Remember, we can “overlabel”

Following the unfortunate death of a woman from drinking far too much Coke, there have been calls to label Coke.  I’m all for information, and that often makes me pro-labeling, but in this case I’m not … it is important to recognise that we are targeting providing information, and so we can “overlabel”.

A label gives information as an abstract concept, but it is costly to interpret and so the existence of a label is often taken as a signal, and used as a rule of thumb.  As a result, too much labeling of things could reduce the true information content – leading to people making more poorly informed decisions.

The solution?  There is a trade-off for the amount we label a given piece of food etc – and we need to accept that.  However, we can also make more detailed information and standards a necessary requirement to be on some sort of central website – so people who do want to take into account greater information can do so at a low cost.  I would also note that people that design easier to interpret labels which don’t sacrifice information are “shifting out the information curve” – this is a real productivity improvement, and these people are cool as a result.

The overall goal of the regulation is to “maximise information” so that people can take costs and benefits into account when they do something.  That should be the guiding principal – not saying people should have one thing or another.

Note:  Look, no need for me to go on about personal responsibility, or insult the woman about her life choice to get this result – which I’ve seen a bunch of.  We don’t know her life, preferences, or situation – so we shouldn’t suddenly decide that since it is a choice we wouldn’t make we should either ban the product or attack the choice.  I’ve noticed a lot of both, and its generally a bit disrespectful, which is also why I delayed this post until people stopped being rude.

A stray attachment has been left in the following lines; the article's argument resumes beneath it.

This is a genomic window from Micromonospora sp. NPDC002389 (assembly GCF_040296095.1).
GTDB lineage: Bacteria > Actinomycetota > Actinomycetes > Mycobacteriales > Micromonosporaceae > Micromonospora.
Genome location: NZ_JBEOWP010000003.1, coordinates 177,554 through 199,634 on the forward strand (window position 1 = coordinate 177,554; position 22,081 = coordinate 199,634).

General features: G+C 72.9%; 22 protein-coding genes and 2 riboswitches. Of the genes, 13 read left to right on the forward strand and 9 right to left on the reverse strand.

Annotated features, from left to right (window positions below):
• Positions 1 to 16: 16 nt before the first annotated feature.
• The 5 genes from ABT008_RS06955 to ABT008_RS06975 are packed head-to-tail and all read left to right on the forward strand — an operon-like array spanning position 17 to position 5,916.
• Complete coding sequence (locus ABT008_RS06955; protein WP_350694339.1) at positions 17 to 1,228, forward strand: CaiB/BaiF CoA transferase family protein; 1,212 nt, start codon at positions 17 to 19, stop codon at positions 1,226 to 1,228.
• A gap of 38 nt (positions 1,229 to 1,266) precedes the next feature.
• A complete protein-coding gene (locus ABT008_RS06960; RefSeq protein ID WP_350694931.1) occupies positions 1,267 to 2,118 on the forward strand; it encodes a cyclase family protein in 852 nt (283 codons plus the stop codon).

4 replies
  1. Eric Crampton
    Eric Crampton says:

    Did you catch today’s NBR? They there point out that labeling would give soda 3 green lights (fat, saturated fat, sodium), 1 red light (sugar); milk would get 3 orange lights and a green. The cognitively constrained add up the lights and buy soda.

  2. Elinor_Dashwood
    Elinor_Dashwood says:

    Seems to me technology provides some part of an answer here. You could have an app which would be instructed to extract only the information you were interested in from the barcode.

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